"The study found that the odds of dying for the least educated women were 37 percent greater than for their more educated peers in any given year in the period of 1997 to 2001," writes Sabrina Tavernise in The New York Times. "The odds had risen to 66 percent by the period of 2002 to 2006."
The researchers focused on uneducated white women in the U.S. because the growth in mortality rates in that group have been particularly strong in the past few decades, and the reasons for that had not been revealed by previous studies. The study controlled for age, and saw no correlation between higher death rates and factors like alcohol consumption, marital status, or poverty. The study also found no sign that women were out of work because they were sick.
One possibility is that joblessness and health are tied together by lack of opportunity, arising simultaneously from the same experiences, rather than being affected or caused by each other.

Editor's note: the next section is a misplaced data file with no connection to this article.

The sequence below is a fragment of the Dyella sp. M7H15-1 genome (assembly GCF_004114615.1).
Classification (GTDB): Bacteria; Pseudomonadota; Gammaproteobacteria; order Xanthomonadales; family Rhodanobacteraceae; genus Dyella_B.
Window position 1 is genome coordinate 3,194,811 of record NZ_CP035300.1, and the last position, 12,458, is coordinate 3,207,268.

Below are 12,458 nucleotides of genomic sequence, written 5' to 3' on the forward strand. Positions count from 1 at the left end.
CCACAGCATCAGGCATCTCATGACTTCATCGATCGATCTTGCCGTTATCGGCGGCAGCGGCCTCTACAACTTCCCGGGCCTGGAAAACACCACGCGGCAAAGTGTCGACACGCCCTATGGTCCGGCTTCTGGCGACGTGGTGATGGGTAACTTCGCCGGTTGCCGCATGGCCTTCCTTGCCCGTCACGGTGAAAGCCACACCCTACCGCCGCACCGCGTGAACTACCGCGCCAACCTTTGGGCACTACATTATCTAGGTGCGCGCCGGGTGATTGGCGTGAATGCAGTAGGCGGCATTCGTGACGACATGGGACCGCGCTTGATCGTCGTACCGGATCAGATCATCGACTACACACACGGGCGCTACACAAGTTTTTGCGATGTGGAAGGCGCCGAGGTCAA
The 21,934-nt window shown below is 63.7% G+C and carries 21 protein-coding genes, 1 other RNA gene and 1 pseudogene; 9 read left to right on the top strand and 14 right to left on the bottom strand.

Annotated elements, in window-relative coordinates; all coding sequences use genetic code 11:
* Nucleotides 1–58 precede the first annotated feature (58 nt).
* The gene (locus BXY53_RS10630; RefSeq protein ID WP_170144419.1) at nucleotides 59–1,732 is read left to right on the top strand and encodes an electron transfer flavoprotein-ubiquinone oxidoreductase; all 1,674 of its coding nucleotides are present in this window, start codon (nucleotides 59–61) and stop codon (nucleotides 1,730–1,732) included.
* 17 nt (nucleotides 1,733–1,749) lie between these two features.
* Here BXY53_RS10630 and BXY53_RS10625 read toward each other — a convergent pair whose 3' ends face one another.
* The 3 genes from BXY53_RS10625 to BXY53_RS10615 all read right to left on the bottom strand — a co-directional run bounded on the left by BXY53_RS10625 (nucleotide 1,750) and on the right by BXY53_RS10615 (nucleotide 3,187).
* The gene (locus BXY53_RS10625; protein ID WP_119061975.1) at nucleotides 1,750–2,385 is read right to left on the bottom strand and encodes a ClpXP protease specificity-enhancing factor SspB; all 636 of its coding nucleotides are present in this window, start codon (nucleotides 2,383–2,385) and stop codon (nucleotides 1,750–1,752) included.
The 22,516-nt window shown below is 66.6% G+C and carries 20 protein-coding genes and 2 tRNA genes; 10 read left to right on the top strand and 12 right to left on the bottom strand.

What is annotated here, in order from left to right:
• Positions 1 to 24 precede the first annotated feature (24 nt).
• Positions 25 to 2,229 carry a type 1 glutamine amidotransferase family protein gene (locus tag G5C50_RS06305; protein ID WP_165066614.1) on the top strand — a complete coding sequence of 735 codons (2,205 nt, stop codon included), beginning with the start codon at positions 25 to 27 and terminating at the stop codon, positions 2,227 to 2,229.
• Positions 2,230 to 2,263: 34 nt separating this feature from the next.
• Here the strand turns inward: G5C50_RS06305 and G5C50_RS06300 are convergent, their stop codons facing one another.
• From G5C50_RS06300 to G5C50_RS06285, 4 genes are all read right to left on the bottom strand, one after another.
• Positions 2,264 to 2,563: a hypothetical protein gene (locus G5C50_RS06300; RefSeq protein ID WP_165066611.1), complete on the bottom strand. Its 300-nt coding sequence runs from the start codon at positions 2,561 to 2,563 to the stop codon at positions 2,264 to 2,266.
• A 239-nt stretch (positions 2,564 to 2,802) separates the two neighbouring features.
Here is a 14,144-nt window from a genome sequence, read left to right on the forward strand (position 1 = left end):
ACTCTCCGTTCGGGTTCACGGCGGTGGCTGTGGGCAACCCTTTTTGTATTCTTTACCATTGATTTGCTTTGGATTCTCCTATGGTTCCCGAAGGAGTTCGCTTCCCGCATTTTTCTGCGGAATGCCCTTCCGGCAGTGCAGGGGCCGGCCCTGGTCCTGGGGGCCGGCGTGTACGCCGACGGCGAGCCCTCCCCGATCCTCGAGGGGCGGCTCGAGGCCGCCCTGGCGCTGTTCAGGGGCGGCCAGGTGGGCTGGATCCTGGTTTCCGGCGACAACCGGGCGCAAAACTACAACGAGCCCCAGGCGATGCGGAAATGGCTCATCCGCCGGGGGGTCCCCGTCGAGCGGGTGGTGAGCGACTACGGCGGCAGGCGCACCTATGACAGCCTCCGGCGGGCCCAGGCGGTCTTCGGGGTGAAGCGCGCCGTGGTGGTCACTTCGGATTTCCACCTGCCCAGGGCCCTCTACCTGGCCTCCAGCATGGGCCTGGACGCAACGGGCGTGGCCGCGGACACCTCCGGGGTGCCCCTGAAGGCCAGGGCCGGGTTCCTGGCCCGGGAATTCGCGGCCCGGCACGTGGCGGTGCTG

Sarah Damaske, an assistant professor of labor studies and employment relations and sociology at Pennsylvania State University, told The Times that women who weren't working were more likely to come from economic and social backgrounds that fostered poorer health outcomes.
Tracie Egan Morrissey at Jezebel points out another distinct possibility, however, quoting the study's lead author, Jennifer Karas Montez as saying that "there was some evidence that having a job offered intangible benefits that could improve health, including a sense of purpose and control in life, as well as providing networks that help to reduce social isolation" -- a fact that will surprise no one who has ever been jobless.
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